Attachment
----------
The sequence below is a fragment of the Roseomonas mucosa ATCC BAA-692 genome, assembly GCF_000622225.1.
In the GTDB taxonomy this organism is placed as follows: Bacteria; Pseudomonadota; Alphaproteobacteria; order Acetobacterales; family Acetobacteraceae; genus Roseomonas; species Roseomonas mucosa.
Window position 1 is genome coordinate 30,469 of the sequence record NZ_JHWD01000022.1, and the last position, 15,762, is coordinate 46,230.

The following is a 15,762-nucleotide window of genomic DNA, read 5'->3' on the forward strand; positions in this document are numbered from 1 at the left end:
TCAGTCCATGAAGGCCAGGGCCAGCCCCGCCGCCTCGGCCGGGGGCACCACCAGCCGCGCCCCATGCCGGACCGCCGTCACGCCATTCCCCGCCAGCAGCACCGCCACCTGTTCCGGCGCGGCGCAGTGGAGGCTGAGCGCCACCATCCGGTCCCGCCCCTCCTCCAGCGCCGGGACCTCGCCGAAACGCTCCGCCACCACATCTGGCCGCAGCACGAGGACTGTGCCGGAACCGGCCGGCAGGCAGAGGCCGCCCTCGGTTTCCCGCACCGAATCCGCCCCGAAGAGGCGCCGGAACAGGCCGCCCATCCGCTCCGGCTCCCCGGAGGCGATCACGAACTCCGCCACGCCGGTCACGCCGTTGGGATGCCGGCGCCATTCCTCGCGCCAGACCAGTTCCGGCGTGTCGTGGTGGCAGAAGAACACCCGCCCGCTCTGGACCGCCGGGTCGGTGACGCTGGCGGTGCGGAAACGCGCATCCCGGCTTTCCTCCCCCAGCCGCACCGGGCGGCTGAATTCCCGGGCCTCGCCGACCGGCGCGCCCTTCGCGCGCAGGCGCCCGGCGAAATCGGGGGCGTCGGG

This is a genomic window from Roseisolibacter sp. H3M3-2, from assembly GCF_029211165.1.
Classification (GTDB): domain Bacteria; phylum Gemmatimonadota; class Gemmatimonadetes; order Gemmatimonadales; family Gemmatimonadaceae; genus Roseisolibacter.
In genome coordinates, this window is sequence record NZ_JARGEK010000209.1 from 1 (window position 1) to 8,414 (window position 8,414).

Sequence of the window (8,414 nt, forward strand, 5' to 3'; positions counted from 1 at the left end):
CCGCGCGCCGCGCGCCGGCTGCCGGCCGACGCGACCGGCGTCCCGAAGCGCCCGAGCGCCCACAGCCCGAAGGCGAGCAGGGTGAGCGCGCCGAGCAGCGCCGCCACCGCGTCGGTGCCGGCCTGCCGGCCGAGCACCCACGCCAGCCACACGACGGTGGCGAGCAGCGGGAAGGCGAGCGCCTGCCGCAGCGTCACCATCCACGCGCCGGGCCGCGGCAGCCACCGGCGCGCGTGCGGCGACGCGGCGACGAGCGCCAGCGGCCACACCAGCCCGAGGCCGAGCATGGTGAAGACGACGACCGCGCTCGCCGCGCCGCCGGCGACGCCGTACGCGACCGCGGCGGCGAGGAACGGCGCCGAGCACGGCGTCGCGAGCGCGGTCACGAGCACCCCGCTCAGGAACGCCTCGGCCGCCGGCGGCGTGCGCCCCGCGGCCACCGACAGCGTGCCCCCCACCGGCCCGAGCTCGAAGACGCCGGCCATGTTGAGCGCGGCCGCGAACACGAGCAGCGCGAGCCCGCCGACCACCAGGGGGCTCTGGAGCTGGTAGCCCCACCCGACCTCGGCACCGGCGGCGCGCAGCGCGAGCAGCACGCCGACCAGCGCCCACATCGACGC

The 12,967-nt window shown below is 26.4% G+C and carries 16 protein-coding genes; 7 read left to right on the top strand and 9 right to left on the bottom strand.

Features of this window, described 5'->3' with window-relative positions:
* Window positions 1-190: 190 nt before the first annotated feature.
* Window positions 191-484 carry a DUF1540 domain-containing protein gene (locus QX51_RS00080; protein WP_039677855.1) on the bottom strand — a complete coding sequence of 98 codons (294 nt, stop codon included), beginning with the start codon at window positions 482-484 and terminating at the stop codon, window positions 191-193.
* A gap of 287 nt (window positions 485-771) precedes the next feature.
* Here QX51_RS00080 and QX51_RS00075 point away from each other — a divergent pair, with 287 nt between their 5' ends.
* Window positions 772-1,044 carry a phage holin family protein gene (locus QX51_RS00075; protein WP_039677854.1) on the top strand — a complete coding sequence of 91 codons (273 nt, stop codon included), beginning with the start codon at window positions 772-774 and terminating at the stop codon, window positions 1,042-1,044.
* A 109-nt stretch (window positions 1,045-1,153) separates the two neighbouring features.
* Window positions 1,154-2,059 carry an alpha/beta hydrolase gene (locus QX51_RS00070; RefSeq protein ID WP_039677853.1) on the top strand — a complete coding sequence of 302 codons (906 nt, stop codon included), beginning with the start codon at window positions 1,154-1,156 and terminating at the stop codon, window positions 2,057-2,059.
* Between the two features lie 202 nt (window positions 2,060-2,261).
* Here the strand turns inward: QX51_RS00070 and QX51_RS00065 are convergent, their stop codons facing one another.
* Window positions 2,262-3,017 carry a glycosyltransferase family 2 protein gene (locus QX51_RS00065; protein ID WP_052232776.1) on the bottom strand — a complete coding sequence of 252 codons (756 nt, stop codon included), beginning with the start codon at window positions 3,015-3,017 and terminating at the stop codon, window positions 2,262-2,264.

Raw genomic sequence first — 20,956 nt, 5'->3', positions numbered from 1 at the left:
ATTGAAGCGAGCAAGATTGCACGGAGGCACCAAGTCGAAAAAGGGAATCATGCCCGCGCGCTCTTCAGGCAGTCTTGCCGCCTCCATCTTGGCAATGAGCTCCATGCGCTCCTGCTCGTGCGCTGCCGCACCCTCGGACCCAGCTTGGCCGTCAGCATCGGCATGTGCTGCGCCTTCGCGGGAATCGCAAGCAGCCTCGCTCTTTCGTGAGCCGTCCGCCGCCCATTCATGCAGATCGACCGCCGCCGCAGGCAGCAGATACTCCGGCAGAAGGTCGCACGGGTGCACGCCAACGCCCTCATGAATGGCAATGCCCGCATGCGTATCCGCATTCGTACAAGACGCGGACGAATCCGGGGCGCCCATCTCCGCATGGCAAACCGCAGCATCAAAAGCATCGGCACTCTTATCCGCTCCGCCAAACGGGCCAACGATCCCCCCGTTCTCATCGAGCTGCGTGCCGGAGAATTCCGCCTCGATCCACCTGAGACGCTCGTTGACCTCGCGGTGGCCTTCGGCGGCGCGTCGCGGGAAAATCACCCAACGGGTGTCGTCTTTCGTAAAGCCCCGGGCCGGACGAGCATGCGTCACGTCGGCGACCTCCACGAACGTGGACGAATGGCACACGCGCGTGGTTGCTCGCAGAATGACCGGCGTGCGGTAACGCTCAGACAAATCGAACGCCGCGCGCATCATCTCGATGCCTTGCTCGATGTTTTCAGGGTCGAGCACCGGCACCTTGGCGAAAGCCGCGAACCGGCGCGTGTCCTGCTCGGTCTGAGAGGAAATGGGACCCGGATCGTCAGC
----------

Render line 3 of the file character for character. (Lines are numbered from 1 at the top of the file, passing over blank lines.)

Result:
Window position 1 is genome coordinate 30,469 of the sequence record NZ_JHWD01000022.1, and the last position, 15,762, is coordinate 46,230.